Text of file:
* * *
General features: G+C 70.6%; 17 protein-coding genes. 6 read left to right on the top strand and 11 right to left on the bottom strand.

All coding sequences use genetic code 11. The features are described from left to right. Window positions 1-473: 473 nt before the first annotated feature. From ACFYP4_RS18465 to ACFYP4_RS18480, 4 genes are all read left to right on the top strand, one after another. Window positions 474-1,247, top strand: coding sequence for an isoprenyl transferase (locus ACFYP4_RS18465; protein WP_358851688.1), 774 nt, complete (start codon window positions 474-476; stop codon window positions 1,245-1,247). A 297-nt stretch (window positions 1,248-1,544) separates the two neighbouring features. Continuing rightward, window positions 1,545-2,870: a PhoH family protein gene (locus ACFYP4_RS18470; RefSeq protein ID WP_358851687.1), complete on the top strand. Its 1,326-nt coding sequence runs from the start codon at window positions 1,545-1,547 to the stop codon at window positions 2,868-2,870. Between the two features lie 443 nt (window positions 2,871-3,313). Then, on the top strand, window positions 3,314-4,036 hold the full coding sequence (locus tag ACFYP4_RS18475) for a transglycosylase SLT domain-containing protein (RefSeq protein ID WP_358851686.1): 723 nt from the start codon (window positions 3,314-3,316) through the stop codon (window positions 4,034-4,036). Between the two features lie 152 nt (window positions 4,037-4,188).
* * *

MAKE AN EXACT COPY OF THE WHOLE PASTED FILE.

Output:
General features: G+C 70.6%; 17 protein-coding genes. 6 read left to right on the top strand and 11 right to left on the bottom strand.

All coding sequences use genetic code 11. The features are described from left to right. Window positions 1-473: 473 nt before the first annotated feature. From ACFYP4_RS18465 to ACFYP4_RS18480, 4 genes are all read left to right on the top strand, one after another. Window positions 474-1,247, top strand: coding sequence for an isoprenyl transferase (locus ACFYP4_RS18465; protein WP_358851688.1), 774 nt, complete (start codon window positions 474-476; stop codon window positions 1,245-1,247). A 297-nt stretch (window positions 1,248-1,544) separates the two neighbouring features. Continuing rightward, window positions 1,545-2,870: a PhoH family protein gene (locus ACFYP4_RS18470; RefSeq protein ID WP_358851687.1), complete on the top strand. Its 1,326-nt coding sequence runs from the start codon at window positions 1,545-1,547 to the stop codon at window positions 2,868-2,870. Between the two features lie 443 nt (window positions 2,871-3,313). Then, on the top strand, window positions 3,314-4,036 hold the full coding sequence (locus tag ACFYP4_RS18475) for a transglycosylase SLT domain-containing protein (RefSeq protein ID WP_358851686.1): 723 nt from the start codon (window positions 3,314-3,316) through the stop codon (window positions 4,034-4,036). Between the two features lie 152 nt (window positions 4,037-4,188).